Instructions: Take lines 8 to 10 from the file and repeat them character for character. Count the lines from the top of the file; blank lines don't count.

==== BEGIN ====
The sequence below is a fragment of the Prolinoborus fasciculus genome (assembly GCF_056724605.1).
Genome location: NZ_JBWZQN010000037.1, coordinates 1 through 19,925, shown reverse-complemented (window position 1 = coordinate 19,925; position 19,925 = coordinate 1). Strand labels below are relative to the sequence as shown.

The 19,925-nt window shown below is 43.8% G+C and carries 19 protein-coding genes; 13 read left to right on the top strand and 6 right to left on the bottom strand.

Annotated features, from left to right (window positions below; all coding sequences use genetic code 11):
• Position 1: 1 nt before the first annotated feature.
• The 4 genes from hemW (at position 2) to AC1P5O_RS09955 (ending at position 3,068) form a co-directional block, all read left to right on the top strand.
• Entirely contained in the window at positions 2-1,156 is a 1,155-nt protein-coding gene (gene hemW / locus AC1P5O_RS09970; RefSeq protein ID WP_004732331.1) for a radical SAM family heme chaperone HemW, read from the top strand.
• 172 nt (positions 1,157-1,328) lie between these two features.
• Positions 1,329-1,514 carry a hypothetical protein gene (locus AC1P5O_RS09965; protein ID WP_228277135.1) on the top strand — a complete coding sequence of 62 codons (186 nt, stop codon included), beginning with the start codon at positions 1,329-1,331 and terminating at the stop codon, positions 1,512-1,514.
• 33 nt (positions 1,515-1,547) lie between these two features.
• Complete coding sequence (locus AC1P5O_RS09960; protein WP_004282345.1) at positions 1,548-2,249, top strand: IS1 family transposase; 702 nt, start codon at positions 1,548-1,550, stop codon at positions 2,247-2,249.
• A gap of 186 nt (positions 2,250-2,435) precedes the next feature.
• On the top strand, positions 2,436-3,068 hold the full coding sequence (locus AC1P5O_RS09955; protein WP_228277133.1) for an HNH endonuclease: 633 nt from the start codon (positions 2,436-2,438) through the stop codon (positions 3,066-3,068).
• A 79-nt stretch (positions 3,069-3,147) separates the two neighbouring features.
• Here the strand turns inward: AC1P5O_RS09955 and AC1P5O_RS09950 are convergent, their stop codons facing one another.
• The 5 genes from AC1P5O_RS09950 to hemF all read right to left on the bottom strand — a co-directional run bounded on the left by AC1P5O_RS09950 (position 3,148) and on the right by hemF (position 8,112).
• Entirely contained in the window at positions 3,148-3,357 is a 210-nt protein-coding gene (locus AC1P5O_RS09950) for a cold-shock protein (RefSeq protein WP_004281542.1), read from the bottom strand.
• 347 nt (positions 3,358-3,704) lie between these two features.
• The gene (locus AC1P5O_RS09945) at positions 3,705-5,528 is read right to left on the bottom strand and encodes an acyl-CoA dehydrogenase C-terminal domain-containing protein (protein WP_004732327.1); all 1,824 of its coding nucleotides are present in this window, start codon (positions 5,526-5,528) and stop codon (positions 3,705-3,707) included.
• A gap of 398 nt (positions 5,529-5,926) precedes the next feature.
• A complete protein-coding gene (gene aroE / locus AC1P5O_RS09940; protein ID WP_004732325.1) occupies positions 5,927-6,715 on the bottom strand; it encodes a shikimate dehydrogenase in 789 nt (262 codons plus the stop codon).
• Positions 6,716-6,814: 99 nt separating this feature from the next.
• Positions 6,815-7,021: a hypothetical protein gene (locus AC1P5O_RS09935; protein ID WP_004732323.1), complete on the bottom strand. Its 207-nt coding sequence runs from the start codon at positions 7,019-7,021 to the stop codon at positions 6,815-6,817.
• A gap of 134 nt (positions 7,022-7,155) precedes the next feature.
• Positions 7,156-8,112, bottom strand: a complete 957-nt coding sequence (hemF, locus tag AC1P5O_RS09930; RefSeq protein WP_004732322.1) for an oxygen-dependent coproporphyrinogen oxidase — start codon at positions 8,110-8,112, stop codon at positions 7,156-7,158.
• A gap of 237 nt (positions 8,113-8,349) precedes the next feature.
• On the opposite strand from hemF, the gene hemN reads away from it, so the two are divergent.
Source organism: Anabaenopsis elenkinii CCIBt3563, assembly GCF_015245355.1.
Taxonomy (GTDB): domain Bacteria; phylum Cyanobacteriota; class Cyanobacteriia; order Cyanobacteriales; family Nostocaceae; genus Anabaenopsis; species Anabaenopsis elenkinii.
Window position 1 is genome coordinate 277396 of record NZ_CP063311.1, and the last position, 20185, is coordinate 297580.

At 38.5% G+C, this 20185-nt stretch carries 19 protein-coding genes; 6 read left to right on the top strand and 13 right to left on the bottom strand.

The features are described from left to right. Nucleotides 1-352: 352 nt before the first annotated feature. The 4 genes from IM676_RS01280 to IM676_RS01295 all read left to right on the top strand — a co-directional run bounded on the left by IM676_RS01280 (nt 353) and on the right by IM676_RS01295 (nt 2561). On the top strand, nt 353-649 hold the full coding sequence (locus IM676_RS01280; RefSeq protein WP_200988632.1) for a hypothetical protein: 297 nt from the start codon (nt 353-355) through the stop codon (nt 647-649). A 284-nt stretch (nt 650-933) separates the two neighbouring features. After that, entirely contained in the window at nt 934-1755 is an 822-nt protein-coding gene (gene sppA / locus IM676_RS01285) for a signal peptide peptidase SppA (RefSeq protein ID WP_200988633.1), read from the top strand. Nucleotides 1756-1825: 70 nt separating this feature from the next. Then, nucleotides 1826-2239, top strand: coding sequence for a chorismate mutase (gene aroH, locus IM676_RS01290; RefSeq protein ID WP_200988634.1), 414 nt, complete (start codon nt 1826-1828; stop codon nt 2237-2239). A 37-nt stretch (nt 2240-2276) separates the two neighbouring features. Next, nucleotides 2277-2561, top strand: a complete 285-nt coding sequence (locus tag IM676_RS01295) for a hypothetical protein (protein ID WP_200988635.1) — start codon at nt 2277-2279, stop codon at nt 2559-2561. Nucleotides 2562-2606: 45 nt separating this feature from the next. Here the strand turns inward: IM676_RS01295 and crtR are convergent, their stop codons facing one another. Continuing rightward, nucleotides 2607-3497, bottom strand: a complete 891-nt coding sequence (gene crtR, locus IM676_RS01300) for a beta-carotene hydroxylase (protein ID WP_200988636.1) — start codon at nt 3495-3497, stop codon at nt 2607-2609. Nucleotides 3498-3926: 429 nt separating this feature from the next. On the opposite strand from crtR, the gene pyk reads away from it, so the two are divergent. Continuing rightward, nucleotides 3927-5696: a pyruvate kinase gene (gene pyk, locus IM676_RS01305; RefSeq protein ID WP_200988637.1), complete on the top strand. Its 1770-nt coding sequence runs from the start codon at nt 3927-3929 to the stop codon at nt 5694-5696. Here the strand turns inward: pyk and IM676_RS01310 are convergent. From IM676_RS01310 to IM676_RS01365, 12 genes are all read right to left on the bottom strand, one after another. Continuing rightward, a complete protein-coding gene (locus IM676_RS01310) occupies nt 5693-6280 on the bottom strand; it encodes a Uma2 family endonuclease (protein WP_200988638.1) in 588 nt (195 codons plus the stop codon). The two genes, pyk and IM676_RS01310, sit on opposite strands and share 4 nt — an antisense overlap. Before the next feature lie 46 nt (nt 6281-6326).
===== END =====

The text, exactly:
• 172 nt (positions 1,157-1,328) lie between these two features.
• Positions 1,329-1,514 carry a hypothetical protein gene (locus AC1P5O_RS09965; protein ID WP_228277135.1) on the top strand — a complete coding sequence of 62 codons (186 nt, stop codon included), beginning with the start codon at positions 1,329-1,331 and terminating at the stop codon, positions 1,512-1,514.
• 33 nt (positions 1,515-1,547) lie between these two features.